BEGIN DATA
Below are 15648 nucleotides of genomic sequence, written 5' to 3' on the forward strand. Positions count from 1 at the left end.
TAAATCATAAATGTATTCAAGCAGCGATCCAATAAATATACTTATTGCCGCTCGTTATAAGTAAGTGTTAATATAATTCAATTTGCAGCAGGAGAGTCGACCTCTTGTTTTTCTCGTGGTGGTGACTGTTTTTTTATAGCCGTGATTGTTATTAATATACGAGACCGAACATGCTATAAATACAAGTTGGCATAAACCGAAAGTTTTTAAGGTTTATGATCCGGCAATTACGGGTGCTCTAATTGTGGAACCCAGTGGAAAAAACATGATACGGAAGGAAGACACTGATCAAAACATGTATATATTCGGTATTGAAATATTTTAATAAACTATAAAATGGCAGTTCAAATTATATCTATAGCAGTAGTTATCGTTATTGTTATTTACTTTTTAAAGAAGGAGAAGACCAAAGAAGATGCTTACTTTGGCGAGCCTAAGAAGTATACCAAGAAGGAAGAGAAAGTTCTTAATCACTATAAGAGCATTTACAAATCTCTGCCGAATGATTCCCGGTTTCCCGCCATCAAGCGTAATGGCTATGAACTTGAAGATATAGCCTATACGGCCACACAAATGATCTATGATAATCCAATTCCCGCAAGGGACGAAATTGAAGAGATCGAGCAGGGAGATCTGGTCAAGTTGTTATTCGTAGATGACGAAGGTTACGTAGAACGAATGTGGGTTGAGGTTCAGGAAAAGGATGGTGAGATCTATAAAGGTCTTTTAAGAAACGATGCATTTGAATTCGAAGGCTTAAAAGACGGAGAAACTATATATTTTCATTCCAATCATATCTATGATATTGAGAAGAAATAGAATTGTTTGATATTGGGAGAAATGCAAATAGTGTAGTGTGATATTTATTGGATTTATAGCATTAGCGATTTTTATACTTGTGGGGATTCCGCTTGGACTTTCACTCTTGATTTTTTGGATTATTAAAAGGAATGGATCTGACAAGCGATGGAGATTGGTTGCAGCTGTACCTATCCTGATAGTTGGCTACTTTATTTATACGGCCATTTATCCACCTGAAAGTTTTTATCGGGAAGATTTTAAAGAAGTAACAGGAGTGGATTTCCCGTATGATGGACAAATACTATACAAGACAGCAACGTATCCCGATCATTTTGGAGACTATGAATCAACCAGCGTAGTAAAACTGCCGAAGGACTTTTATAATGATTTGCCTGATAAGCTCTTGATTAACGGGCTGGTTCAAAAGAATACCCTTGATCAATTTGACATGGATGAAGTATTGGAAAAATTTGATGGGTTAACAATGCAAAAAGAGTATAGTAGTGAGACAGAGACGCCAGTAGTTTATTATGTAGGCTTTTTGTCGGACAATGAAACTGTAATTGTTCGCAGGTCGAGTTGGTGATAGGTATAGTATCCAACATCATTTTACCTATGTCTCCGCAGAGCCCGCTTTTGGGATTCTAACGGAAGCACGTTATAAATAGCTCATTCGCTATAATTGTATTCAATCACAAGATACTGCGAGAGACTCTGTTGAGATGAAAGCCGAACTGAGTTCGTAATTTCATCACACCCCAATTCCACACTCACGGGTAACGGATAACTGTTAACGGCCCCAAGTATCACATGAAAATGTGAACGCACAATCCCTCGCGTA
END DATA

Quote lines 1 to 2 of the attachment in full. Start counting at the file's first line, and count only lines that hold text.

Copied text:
Below are 15648 nucleotides of genomic sequence, written 5' to 3' on the forward strand. Positions count from 1 at the left end.
TAAATCATAAATGTATTCAAGCAGCGATCCAATAAATATACTTATTGCCGCTCGTTATAAGTAAGTGTTAATATAATTCAATTTGCAGCAGGAGAGTCGACCTCTTGTTTTTCTCGTGGTGGTGACTGTTTTTTTATAGCCGTGATTGTTATTAATATACGAGACCGAACATGCTATAAATACAAGTTGGCATAAACCGAAAGTTTTTAAGGTTTATGATCCGGCAATTACGGGTGCTCTAATTGTGGAACCCAGTGGAAAAAACATGATACGGAAGGAAGACACTGATCAAAACATGTATATATTCGGTATTGAAATATTTTAATAAACTATAAAATGGCAGTTCAAATTATATCTATAGCAGTAGTTATCGTTATTGTTATTTACTTTTTAAAGAAGGAGAAGACCAAAGAAGATGCTTACTTTGGCGAGCCTAAGAAGTATACCAAGAAGGAAGAGAAAGTTCTTAATCACTATAAGAGCATTTACAAATCTCTGCCGAATGATTCCCGGTTTCCCGCCATCAAGCGTAATGGCTATGAACTTGAAGATATAGCCTATACGGCCACACAAATGATCTATGATAATCCAATTCCCGCAAGGGACGAAATTGAAGAGATCGAGCAGGGAGATCTGGTCAAGTTGTTATTCGTAGATGACGAAGGTTACGTAGAACGAATGTGGGTTGAGGTTCAGGAAAAGGATGGTGAGATCTATAAAGGTCTTTTAAGAAACGATGCATTTGAATTCGAAGGCTTAAAAGACGGAGAAACTATATATTTTCATTCCAATCATATCTATGATATTGAGAAGAAATAGAATTGTTTGATATTGGGAGAAATGCAAATAGTGTAGTGTGATATTTATTGGATTTATAGCATTAGCGATTTTTATACTTGTGGGGATTCCGCTTGGACTTTCACTCTTGATTTTTTGGATTATTAAAAGGAATGGATCTGACAAGCGATGGAGATTGGTTGCAGCTGTACCTATCCTGATAGTTGGCTACTTTATTTATACGGCCATTTATCCACCTGAAAGTTTTTATCGGGAAGATTTTAAAGAAGTAACAGGAGTGGATTTCCCGTATGATGGACAAATACTATACAAGACAGCAACGTATCCCGATCATTTTGGAGACTATGAATCAACCAGCGTAGTAAAACTGCCGAAGGACTTTTATAATGATTTGCCTGATAAGCTCTTGATTAACGGGCTGGTTCAAAAGAATACCCTTGATCAATTTGACATGGATGAAGTATTGGAAAAATTTGATGGGTTAACAATGCAAAAAGAGTATAGTAGTGAGACAGAGACGCCAGTAGTTTATTATGTAGGCTTTTTGTCGGACAATGAAACTGTAATTGTTCGCAGGTCGAGTTGGTGATAGGTATAGTATCCAACATCATTTTACCTATGTCTCCGCAGAGCCCGCTTTTGGGATTCTAACGGAAGCACGTTATAAATAGCTCATTCGCTATAATTGTATTCAATCACAAGATACTGCGAGAGACTCTGTTGAGATGAAAGCCGAACTGAGTTCGTAATTTCATCACACCCCAATTCCACACTCACGGGTAACGGATAACTGTTAACGGCCCCAAGTATCACATGAAAATGTGAACGCACAATCCCTCGCGTA